Corporal Nelson George Thacker, 1st Battalion Worcestershire Regiment (1915-1994)

From the Evesham Journal 21 March 1942

I recently saw on Facebook an image taken from the Evesham Journal of British prisoners of war in Stalag VIII-B (Stalag 344) Lamsdorf, Germany, in the 1942 (see image). Amongst the prisoners in the photo was Corporal Nelson George Thacker from Evesham (back row 3rd from left). The post piqued my interest as I have researched some of the men from the area that have served in either the First or Second World War so I decided to see what I could discover about Corporal Thacker.

Nelson George Thacker (1915-1994)

Known as George, he was born in Evesham on 28th September 1915. His parents, Percy John Thacker and mother, Sarah Jane (née Hampton), had married in Evesham late in 1914. His mother was from Bengeworth in Evesham and worked at the local jam factory. His father was a journeyman baker and the family lived at 4 Mill Street, Evesham. George had a younger brother, Frederick born in 1917 who died, aged 7, in 1924. His mother gave birth to a third son, Douglas, in 1927 but he also did not survive infancy.

George was named after his father’s brother Nelson Thacker (1892-1915). Just before George was born his Uncle Nelson had embarked for France having enlisted as a Private with the 1st Battalion Black Watch (Royal Highlanders). Less than two months’ later, whilst fighting on the Western Front Private Nelson Thacker was killed in action on 13th October 1915, and he is commemorated on the Loos Memorial and the Evesham War Memorial.

After the outbreak of the Second World War, George enlisted with the 1st Battalion Worcestershire Regiment and in 1942, whilst in France, was captured by the German Army. The Evesham Journal reported on 21st March 1942 that George was a Prisoner of War in Stalag VIII-B Lamsdorf.

Around 210 men from the 1st Battalion Worcestershire Regiment are known to have been imprisoned in Stalag VIII-B at some point during the war. The stalag was the largest German Army prisoner of war camp in the Third Reich with thousands of prisoners, mostly Russian but with a smaller camp of some 16,000 prisoners from Britain, Australia, Canada, India, New Zealand and South Africa. The camp was located in the north east near Oppeln on the River Oder in Silesia near what was then the German Polish border. At the end of 1943 Lamsdorf was designated Stalag 344 and a sub-camp at Teschen, some 125 km to the south east, became the new Stalag VIII-B.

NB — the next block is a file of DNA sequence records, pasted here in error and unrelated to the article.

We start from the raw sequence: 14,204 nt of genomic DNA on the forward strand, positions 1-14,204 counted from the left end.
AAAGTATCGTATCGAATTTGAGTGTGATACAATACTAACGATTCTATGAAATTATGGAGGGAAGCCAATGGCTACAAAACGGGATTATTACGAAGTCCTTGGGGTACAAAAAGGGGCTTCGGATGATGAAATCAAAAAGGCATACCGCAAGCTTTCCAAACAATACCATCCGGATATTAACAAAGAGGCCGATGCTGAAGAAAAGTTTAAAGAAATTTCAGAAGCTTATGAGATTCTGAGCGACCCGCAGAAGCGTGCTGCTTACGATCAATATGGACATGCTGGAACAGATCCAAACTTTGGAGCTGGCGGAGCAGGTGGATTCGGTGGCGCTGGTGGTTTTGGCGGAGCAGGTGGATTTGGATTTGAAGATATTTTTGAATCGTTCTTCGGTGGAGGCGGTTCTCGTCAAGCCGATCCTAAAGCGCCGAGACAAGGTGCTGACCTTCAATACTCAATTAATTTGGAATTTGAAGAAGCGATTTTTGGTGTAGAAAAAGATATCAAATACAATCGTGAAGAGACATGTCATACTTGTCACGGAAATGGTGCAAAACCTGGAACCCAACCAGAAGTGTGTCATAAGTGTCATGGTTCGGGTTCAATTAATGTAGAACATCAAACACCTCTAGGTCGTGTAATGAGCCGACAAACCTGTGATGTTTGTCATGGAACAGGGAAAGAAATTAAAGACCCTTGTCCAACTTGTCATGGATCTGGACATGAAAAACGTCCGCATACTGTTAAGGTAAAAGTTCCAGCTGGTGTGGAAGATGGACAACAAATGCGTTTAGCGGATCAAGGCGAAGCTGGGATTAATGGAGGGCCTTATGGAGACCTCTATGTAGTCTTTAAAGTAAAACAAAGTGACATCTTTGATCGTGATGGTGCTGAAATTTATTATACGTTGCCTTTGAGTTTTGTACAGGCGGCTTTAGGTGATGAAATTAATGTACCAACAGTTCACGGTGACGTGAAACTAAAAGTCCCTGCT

Stalag 383, Hohenfels, Germany

According to the Worcestershire Regiment’s records Lt/Cpl 1873046 Thacker was imprisoned in Stalag 383 as PoW 15320. Fellow serving soldiers from his battalion; Corporals H.H. Taylor, D.E. Williams, R.P. Evans and Sergeants C. Sargerson and R.W. Seager are recorded as being PoWs in the camp at the same time as George.

It was not unusual for prisoners to be transferred between camps. Private Les Foskett who served with The Queen’s Own Royal West Kent Regiment, had been a prisoner at Stalag VIII-B in 1941 and was transferred to Stalag 383 a few months later so it is likely that George and a number of others were transferred between the two camps at some stage and that he may not have been in Stalag VIII-B for long. Click here for Les Foskett’s story.

Stalag 383 was located in Bavaria between Nuremburg and Regensberg in Germany. Until late 1942, the prisoners in the camp endured conditions what have been described by another PoW as bad but once the Swiss Red Cross became involved, and Red Cross clothing and food parcels supplemented PoW camp rations, the lives the PoWs improved and the camp was described as “far less depressing than Lamsdorf”. A Swedish delegate who visited the camp on the occasion of the centenary of the YMCA in July 1944 stated that he had seen “no better camp in Germany” (see extracts from the Official History of New Zealand in the Second World War, 1939-1945 for prisoners’ descriptions of the camp). The PoWs were released from Stalag 383 in early May 1945 by the American Army.

After his release, George returned home to Evesham. Following his discharge from the army in he started working as a Postman with Evesham Post Office in 1946 and he later joined the Evesham Town Silver Band. He married Gertrude Cynthia Padfield, known as Cynthia (of Burford Road, Evesham), at St Lawrence Church, in 1947. George died in 1994 and his wife, Cynthia, died aged 87, on 26th January 2012 and is buried in Waterside Cemetery, Evesham. Before her death Cynthia lived on Isbourne Crescent, Evesham.

If anyone has any information about George Thacker that could be added to this article then please don’t hesitate to get in touch.